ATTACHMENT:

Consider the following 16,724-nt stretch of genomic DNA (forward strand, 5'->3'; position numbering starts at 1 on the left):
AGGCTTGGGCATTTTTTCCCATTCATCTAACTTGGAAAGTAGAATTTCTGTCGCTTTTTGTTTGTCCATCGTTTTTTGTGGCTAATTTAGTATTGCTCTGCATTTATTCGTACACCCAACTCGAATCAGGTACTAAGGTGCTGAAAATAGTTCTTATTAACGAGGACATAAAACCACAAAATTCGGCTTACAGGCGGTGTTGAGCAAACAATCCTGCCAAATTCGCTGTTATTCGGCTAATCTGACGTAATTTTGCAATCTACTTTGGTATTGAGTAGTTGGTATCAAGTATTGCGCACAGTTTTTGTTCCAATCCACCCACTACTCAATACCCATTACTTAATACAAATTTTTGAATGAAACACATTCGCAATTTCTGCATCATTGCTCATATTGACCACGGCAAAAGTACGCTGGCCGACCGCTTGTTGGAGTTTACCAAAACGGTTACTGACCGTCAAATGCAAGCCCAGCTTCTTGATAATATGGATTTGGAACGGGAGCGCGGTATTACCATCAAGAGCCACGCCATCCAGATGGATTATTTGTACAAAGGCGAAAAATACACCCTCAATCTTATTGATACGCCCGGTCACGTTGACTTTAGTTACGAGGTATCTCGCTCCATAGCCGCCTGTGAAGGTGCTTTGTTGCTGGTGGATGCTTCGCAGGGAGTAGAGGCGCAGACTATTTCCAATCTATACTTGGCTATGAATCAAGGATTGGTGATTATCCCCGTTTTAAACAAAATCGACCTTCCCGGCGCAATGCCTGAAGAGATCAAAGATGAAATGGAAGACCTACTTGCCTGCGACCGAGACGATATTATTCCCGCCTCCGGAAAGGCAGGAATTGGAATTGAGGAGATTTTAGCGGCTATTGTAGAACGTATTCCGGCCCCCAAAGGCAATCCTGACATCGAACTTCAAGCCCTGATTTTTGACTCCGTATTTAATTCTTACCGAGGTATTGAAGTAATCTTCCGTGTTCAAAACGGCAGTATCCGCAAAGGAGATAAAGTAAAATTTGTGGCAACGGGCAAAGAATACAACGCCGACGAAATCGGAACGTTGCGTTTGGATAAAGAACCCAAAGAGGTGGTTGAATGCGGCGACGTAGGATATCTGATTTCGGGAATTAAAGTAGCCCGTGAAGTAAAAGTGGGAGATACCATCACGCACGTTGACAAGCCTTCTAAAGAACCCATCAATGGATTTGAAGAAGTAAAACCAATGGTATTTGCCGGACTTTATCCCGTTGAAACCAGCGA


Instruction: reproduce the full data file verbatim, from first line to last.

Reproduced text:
Consider the following 16,724-nt stretch of genomic DNA (forward strand, 5'->3'; position numbering starts at 1 on the left):
AGGCTTGGGCATTTTTTCCCATTCATCTAACTTGGAAAGTAGAATTTCTGTCGCTTTTTGTTTGTCCATCGTTTTTTGTGGCTAATTTAGTATTGCTCTGCATTTATTCGTACACCCAACTCGAATCAGGTACTAAGGTGCTGAAAATAGTTCTTATTAACGAGGACATAAAACCACAAAATTCGGCTTACAGGCGGTGTTGAGCAAACAATCCTGCCAAATTCGCTGTTATTCGGCTAATCTGACGTAATTTTGCAATCTACTTTGGTATTGAGTAGTTGGTATCAAGTATTGCGCACAGTTTTTGTTCCAATCCACCCACTACTCAATACCCATTACTTAATACAAATTTTTGAATGAAACACATTCGCAATTTCTGCATCATTGCTCATATTGACCACGGCAAAAGTACGCTGGCCGACCGCTTGTTGGAGTTTACCAAAACGGTTACTGACCGTCAAATGCAAGCCCAGCTTCTTGATAATATGGATTTGGAACGGGAGCGCGGTATTACCATCAAGAGCCACGCCATCCAGATGGATTATTTGTACAAAGGCGAAAAATACACCCTCAATCTTATTGATACGCCCGGTCACGTTGACTTTAGTTACGAGGTATCTCGCTCCATAGCCGCCTGTGAAGGTGCTTTGTTGCTGGTGGATGCTTCGCAGGGAGTAGAGGCGCAGACTATTTCCAATCTATACTTGGCTATGAATCAAGGATTGGTGATTATCCCCGTTTTAAACAAAATCGACCTTCCCGGCGCAATGCCTGAAGAGATCAAAGATGAAATGGAAGACCTACTTGCCTGCGACCGAGACGATATTATTCCCGCCTCCGGAAAGGCAGGAATTGGAATTGAGGAGATTTTAGCGGCTATTGTAGAACGTATTCCGGCCCCCAAAGGCAATCCTGACATCGAACTTCAAGCCCTGATTTTTGACTCCGTATTTAATTCTTACCGAGGTATTGAAGTAATCTTCCGTGTTCAAAACGGCAGTATCCGCAAAGGAGATAAAGTAAAATTTGTGGCAACGGGCAAAGAATACAACGCCGACGAAATCGGAACGTTGCGTTTGGATAAAGAACCCAAAGAGGTGGTTGAATGCGGCGACGTAGGATATCTGATTTCGGGAATTAAAGTAGCCCGTGAAGTAAAAGTGGGAGATACCATCACGCACGTTGACAAGCCTTCTAAAGAACCCATCAATGGATTTGAAGAAGTAAAACCAATGGTATTTGCCGGACTTTATCCCGTTGAAACCAGCGA